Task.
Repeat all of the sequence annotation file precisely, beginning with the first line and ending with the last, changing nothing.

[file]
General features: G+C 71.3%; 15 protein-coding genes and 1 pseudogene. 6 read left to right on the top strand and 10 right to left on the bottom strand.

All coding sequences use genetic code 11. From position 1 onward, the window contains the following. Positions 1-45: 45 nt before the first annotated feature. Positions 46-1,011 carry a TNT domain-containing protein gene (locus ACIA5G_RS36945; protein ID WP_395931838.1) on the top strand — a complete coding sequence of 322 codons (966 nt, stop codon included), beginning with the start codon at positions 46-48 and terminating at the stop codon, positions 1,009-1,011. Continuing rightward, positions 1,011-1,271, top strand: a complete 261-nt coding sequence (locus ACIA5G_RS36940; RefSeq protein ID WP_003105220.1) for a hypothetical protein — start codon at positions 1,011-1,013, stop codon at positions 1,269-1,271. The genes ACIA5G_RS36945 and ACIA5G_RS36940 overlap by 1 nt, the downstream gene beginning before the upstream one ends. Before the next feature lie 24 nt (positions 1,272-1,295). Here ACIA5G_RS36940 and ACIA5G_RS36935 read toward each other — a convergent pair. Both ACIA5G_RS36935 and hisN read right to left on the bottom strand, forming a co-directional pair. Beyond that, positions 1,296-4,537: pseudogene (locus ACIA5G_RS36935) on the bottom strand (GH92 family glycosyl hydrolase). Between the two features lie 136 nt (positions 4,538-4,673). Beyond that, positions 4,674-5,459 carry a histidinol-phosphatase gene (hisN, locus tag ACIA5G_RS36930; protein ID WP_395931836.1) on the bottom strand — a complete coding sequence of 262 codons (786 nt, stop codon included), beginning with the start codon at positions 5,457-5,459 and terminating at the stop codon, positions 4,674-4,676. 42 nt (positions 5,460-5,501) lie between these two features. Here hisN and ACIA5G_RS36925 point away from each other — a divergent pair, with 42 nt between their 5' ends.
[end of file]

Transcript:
General features: G+C 71.3%; 15 protein-coding genes and 1 pseudogene. 6 read left to right on the top strand and 10 right to left on the bottom strand.

All coding sequences use genetic code 11. From position 1 onward, the window contains the following. Positions 1-45: 45 nt before the first annotated feature. Positions 46-1,011 carry a TNT domain-containing protein gene (locus ACIA5G_RS36945; protein ID WP_395931838.1) on the top strand — a complete coding sequence of 322 codons (966 nt, stop codon included), beginning with the start codon at positions 46-48 and terminating at the stop codon, positions 1,009-1,011. Continuing rightward, positions 1,011-1,271, top strand: a complete 261-nt coding sequence (locus ACIA5G_RS36940; RefSeq protein ID WP_003105220.1) for a hypothetical protein — start codon at positions 1,011-1,013, stop codon at positions 1,269-1,271. The genes ACIA5G_RS36945 and ACIA5G_RS36940 overlap by 1 nt, the downstream gene beginning before the upstream one ends. Before the next feature lie 24 nt (positions 1,272-1,295). Here ACIA5G_RS36940 and ACIA5G_RS36935 read toward each other — a convergent pair. Both ACIA5G_RS36935 and hisN read right to left on the bottom strand, forming a co-directional pair. Beyond that, positions 1,296-4,537: pseudogene (locus ACIA5G_RS36935) on the bottom strand (GH92 family glycosyl hydrolase). Between the two features lie 136 nt (positions 4,538-4,673). Beyond that, positions 4,674-5,459 carry a histidinol-phosphatase gene (hisN, locus tag ACIA5G_RS36930; protein ID WP_395931836.1) on the bottom strand — a complete coding sequence of 262 codons (786 nt, stop codon included), beginning with the start codon at positions 5,457-5,459 and terminating at the stop codon, positions 4,674-4,676. 42 nt (positions 5,460-5,501) lie between these two features. Here hisN and ACIA5G_RS36925 point away from each other — a divergent pair, with 42 nt between their 5' ends.